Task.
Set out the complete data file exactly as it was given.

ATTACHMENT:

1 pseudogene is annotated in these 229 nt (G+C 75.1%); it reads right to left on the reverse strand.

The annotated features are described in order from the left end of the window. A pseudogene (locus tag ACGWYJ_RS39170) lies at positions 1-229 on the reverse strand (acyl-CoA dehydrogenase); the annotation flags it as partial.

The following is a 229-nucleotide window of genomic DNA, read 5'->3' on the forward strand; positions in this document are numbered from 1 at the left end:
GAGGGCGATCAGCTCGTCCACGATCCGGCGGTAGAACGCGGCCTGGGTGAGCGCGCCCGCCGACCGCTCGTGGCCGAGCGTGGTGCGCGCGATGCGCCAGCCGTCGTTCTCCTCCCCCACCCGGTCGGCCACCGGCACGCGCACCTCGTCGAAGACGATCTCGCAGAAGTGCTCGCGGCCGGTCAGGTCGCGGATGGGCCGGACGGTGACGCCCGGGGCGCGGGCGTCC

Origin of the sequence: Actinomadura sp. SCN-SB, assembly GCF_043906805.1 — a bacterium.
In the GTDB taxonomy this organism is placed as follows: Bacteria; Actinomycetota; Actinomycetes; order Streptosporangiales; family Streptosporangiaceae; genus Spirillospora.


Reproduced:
1 pseudogene is annotated in these 229 nt (G+C 75.1%); it reads right to left on the reverse strand.

The annotated features are described in order from the left end of the window. A pseudogene (locus tag ACGWYJ_RS39170) lies at positions 1-229 on the reverse strand (acyl-CoA dehydrogenase); the annotation flags it as partial.

The following is a 229-nucleotide window of genomic DNA, read 5'->3' on the forward strand; positions in this document are numbered from 1 at the left end:
GAGGGCGATCAGCTCGTCCACGATCCGGCGGTAGAACGCGGCCTGGGTGAGCGCGCCCGCCGACCGCTCGTGGCCGAGCGTGGTGCGCGCGATGCGCCAGCCGTCGTTCTCCTCCCCCACCCGGTCGGCCACCGGCACGCGCACCTCGTCGAAGACGATCTCGCAGAAGTGCTCGCGGCCGGTCAGGTCGCGGATGGGCCGGACGGTGACGCCCGGGGCGCGGGCGTCC

Origin of the sequence: Actinomadura sp. SCN-SB, assembly GCF_043906805.1 — a bacterium.
In the GTDB taxonomy this organism is placed as follows: Bacteria; Actinomycetota; Actinomycetes; order Streptosporangiales; family Streptosporangiaceae; genus Spirillospora.